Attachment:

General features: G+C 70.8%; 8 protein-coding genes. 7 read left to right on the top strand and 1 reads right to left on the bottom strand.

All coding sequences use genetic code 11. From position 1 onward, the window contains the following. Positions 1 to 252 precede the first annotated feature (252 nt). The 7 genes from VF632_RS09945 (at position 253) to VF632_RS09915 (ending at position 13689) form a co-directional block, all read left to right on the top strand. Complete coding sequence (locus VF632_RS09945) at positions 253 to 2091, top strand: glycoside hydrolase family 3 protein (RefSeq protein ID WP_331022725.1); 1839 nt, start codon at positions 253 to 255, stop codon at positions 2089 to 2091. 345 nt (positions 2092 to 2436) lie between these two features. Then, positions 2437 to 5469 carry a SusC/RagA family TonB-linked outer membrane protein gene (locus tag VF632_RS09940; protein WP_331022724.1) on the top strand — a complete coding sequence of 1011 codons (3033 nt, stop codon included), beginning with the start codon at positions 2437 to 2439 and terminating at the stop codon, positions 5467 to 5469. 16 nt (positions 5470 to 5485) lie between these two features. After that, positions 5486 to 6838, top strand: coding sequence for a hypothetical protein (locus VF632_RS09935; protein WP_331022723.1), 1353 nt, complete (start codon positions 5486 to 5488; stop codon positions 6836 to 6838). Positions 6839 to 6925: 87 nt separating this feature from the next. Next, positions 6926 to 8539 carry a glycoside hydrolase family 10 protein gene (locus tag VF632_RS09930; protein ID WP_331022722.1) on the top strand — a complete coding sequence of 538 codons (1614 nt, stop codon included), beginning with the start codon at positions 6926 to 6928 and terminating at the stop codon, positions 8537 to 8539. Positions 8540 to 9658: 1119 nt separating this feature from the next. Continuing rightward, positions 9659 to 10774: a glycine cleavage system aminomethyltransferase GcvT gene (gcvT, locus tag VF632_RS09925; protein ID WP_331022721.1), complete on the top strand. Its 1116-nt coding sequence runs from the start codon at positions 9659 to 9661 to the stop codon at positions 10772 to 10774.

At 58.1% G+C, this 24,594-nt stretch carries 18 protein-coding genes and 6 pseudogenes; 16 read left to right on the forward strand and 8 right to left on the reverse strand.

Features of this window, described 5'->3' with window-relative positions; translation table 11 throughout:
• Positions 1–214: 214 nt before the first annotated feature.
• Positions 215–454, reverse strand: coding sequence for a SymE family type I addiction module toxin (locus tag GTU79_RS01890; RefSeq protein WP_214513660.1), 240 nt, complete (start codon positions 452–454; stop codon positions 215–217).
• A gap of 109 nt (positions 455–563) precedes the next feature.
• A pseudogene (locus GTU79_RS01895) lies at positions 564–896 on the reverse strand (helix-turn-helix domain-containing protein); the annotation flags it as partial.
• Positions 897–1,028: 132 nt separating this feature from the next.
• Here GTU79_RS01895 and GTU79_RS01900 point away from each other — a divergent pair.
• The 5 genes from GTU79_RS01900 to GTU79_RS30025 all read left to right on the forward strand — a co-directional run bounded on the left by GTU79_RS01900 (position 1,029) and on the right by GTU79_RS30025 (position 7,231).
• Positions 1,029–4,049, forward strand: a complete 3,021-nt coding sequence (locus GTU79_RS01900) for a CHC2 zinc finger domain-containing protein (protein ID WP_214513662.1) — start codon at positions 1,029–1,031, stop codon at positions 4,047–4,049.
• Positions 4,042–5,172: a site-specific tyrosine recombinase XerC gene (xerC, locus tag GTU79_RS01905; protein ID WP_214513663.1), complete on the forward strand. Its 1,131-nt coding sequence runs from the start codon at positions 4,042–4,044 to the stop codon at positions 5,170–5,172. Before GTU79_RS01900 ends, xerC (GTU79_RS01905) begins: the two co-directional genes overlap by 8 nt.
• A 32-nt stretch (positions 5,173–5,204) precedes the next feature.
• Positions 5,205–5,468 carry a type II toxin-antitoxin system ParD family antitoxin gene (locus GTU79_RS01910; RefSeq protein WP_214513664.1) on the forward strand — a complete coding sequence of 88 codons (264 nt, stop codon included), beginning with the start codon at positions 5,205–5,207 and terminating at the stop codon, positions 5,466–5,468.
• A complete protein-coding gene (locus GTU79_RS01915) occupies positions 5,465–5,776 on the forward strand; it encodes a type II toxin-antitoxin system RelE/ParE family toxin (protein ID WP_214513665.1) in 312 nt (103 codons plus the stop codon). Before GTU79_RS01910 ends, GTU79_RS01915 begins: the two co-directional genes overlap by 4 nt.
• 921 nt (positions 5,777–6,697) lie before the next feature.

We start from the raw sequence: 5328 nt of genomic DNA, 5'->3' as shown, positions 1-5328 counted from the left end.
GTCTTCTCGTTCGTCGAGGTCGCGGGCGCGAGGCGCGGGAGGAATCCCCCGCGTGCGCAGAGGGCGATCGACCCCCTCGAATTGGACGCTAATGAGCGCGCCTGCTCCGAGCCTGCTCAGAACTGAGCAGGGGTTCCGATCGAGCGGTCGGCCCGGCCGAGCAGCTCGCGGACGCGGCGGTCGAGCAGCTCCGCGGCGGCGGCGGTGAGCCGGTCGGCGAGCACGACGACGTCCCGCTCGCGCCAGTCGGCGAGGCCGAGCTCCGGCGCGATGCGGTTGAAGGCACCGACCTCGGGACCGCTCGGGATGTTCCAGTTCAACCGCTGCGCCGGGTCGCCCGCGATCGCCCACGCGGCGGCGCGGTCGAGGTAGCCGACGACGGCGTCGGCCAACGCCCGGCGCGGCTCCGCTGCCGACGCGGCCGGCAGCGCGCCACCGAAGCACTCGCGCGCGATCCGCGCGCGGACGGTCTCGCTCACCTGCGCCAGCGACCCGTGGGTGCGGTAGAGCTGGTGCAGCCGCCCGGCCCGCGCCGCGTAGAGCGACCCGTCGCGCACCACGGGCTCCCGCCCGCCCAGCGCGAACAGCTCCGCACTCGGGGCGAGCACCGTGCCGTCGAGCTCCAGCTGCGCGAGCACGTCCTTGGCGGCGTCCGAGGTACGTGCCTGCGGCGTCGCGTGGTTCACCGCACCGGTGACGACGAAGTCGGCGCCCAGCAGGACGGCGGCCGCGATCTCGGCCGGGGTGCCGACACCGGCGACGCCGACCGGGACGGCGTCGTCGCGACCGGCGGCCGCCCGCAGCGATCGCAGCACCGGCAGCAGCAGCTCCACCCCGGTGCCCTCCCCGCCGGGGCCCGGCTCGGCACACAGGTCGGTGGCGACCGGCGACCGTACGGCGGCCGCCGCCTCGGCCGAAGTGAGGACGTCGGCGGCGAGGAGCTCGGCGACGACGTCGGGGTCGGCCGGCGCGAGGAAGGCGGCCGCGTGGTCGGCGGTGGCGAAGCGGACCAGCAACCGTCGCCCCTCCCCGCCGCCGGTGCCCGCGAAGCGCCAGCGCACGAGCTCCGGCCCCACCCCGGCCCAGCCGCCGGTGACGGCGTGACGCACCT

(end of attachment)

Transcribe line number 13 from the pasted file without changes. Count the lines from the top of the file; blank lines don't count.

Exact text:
• Positions 4,042–5,172: a site-specific tyrosine recombinase XerC gene (xerC, locus tag GTU79_RS01905; protein ID WP_214513663.1), complete on the forward strand. Its 1,131-nt coding sequence runs from the start codon at positions 4,042–4,044 to the stop codon at positions 5,170–5,172. Before GTU79_RS01900 ends, xerC (GTU79_RS01905) begins: the two co-directional genes overlap by 8 nt.